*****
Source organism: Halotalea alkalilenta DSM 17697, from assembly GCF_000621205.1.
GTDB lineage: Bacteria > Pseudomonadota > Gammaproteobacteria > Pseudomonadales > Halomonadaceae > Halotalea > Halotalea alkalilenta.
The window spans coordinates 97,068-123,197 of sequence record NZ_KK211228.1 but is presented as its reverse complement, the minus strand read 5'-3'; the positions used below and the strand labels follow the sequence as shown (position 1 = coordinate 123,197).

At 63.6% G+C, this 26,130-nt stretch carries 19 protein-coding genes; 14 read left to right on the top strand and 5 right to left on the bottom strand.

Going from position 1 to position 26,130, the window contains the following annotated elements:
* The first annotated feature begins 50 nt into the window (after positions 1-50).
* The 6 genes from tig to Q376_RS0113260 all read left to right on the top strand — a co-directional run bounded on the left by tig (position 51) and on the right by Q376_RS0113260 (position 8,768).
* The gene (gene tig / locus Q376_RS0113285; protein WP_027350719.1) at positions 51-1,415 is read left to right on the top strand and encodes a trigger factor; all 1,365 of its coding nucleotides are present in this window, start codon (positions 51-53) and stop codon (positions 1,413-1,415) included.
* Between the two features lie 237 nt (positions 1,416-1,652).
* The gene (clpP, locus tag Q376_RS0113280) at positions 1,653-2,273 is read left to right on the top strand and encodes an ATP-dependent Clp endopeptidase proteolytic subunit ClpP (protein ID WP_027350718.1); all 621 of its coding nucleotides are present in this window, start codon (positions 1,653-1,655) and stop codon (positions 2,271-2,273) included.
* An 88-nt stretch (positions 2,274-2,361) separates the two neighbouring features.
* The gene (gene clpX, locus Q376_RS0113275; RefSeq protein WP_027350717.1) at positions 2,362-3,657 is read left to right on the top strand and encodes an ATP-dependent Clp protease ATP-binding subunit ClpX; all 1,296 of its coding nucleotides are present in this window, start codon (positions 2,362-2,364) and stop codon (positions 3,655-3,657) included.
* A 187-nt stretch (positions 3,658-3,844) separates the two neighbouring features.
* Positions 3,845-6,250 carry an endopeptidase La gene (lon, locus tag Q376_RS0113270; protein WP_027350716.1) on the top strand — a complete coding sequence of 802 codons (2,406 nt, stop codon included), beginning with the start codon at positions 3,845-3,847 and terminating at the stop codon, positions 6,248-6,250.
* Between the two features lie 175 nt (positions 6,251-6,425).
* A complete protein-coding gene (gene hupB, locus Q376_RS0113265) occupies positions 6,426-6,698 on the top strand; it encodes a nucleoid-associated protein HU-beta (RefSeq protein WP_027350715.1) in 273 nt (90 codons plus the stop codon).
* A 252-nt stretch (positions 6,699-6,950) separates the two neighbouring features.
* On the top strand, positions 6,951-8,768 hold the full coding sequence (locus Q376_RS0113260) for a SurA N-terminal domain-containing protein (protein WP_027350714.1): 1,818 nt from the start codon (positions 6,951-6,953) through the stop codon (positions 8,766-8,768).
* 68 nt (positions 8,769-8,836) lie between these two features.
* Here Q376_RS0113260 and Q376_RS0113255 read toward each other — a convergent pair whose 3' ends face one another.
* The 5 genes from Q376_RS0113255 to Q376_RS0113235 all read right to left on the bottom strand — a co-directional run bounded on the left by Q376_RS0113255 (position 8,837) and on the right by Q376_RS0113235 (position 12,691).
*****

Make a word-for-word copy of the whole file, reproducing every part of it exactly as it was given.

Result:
Source organism: Halotalea alkalilenta DSM 17697, from assembly GCF_000621205.1.
GTDB lineage: Bacteria > Pseudomonadota > Gammaproteobacteria > Pseudomonadales > Halomonadaceae > Halotalea > Halotalea alkalilenta.
The window spans coordinates 97,068-123,197 of sequence record NZ_KK211228.1 but is presented as its reverse complement, the minus strand read 5'-3'; the positions used below and the strand labels follow the sequence as shown (position 1 = coordinate 123,197).

At 63.6% G+C, this 26,130-nt stretch carries 19 protein-coding genes; 14 read left to right on the top strand and 5 right to left on the bottom strand.

Going from position 1 to position 26,130, the window contains the following annotated elements:
* The first annotated feature begins 50 nt into the window (after positions 1-50).
* The 6 genes from tig to Q376_RS0113260 all read left to right on the top strand — a co-directional run bounded on the left by tig (position 51) and on the right by Q376_RS0113260 (position 8,768).
* The gene (gene tig / locus Q376_RS0113285; protein WP_027350719.1) at positions 51-1,415 is read left to right on the top strand and encodes a trigger factor; all 1,365 of its coding nucleotides are present in this window, start codon (positions 51-53) and stop codon (positions 1,413-1,415) included.
* Between the two features lie 237 nt (positions 1,416-1,652).
* The gene (clpP, locus tag Q376_RS0113280) at positions 1,653-2,273 is read left to right on the top strand and encodes an ATP-dependent Clp endopeptidase proteolytic subunit ClpP (protein ID WP_027350718.1); all 621 of its coding nucleotides are present in this window, start codon (positions 1,653-1,655) and stop codon (positions 2,271-2,273) included.
* An 88-nt stretch (positions 2,274-2,361) separates the two neighbouring features.
* The gene (gene clpX, locus Q376_RS0113275; RefSeq protein WP_027350717.1) at positions 2,362-3,657 is read left to right on the top strand and encodes an ATP-dependent Clp protease ATP-binding subunit ClpX; all 1,296 of its coding nucleotides are present in this window, start codon (positions 2,362-2,364) and stop codon (positions 3,655-3,657) included.
* A 187-nt stretch (positions 3,658-3,844) separates the two neighbouring features.
* Positions 3,845-6,250 carry an endopeptidase La gene (lon, locus tag Q376_RS0113270; protein WP_027350716.1) on the top strand — a complete coding sequence of 802 codons (2,406 nt, stop codon included), beginning with the start codon at positions 3,845-3,847 and terminating at the stop codon, positions 6,248-6,250.
* Between the two features lie 175 nt (positions 6,251-6,425).
* A complete protein-coding gene (gene hupB, locus Q376_RS0113265) occupies positions 6,426-6,698 on the top strand; it encodes a nucleoid-associated protein HU-beta (RefSeq protein WP_027350715.1) in 273 nt (90 codons plus the stop codon).
* A 252-nt stretch (positions 6,699-6,950) separates the two neighbouring features.
* On the top strand, positions 6,951-8,768 hold the full coding sequence (locus Q376_RS0113260) for a SurA N-terminal domain-containing protein (protein WP_027350714.1): 1,818 nt from the start codon (positions 6,951-6,953) through the stop codon (positions 8,766-8,768).
* 68 nt (positions 8,769-8,836) lie between these two features.
* Here Q376_RS0113260 and Q376_RS0113255 read toward each other — a convergent pair whose 3' ends face one another.
* The 5 genes from Q376_RS0113255 to Q376_RS0113235 all read right to left on the bottom strand — a co-directional run bounded on the left by Q376_RS0113255 (position 8,837) and on the right by Q376_RS0113235 (position 12,691).